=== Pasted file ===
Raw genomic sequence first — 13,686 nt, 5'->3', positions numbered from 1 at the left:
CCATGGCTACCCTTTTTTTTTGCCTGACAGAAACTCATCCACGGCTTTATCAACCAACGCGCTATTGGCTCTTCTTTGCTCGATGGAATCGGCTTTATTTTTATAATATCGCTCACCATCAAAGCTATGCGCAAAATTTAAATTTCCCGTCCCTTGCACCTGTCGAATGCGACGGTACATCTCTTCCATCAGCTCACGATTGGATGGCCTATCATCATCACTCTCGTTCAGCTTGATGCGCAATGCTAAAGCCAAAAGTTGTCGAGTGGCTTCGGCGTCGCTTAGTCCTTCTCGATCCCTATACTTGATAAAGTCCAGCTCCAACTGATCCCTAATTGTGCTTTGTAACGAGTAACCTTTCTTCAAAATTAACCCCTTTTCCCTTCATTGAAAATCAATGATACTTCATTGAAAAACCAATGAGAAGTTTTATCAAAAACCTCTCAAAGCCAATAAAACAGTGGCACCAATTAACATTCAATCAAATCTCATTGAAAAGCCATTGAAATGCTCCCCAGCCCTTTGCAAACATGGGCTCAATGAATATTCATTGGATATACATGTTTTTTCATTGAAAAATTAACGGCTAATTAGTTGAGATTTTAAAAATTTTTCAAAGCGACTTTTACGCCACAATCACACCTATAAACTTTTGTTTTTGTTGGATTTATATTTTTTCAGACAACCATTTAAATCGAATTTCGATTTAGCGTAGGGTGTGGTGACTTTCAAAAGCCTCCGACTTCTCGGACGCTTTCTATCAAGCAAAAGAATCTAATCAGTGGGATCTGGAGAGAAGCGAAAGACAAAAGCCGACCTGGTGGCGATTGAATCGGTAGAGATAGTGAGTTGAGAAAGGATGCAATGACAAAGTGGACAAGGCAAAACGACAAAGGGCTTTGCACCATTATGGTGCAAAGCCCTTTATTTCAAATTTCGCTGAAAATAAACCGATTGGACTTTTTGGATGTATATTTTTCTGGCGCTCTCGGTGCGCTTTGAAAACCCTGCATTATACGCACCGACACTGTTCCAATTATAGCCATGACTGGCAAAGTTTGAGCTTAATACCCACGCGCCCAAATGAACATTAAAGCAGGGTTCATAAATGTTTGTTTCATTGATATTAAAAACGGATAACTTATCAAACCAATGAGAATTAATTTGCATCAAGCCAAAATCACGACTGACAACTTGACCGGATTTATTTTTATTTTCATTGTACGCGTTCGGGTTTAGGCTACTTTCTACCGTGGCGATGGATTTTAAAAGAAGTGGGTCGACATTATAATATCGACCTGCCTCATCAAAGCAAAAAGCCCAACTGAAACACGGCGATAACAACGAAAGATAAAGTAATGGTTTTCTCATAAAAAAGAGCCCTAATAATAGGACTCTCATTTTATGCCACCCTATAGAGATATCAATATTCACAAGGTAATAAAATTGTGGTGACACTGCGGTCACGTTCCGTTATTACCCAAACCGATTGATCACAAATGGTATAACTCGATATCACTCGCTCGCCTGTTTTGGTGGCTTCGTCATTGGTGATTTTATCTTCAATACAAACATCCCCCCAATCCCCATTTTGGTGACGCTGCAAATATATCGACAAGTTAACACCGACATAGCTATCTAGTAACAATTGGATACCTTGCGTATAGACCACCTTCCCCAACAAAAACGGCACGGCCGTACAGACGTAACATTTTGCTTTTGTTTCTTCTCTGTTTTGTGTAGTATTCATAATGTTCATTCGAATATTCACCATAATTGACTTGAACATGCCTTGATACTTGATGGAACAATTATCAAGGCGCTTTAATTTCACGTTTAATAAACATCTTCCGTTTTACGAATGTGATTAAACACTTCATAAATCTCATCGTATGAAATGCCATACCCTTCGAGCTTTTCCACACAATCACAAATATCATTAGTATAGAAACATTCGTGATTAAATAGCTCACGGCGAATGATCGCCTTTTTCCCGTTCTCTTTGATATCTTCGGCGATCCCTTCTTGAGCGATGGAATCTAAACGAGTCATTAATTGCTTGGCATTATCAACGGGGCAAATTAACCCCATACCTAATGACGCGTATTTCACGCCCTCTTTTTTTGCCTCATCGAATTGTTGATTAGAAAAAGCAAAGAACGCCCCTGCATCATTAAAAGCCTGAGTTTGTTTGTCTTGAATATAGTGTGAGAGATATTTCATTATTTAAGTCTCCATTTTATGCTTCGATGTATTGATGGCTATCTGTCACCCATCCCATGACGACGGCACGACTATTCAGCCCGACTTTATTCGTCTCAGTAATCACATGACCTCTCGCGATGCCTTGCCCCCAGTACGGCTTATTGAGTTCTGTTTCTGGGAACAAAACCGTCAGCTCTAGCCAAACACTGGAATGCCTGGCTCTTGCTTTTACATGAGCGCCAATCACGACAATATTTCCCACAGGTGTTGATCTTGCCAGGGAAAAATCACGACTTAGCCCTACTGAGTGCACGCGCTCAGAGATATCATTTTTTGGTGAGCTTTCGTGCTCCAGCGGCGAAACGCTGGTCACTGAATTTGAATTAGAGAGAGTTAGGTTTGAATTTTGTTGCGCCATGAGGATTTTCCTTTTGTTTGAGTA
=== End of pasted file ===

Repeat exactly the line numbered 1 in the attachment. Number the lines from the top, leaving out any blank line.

Raw genomic sequence first — 13,686 nt, 5'->3', positions numbered from 1 at the left: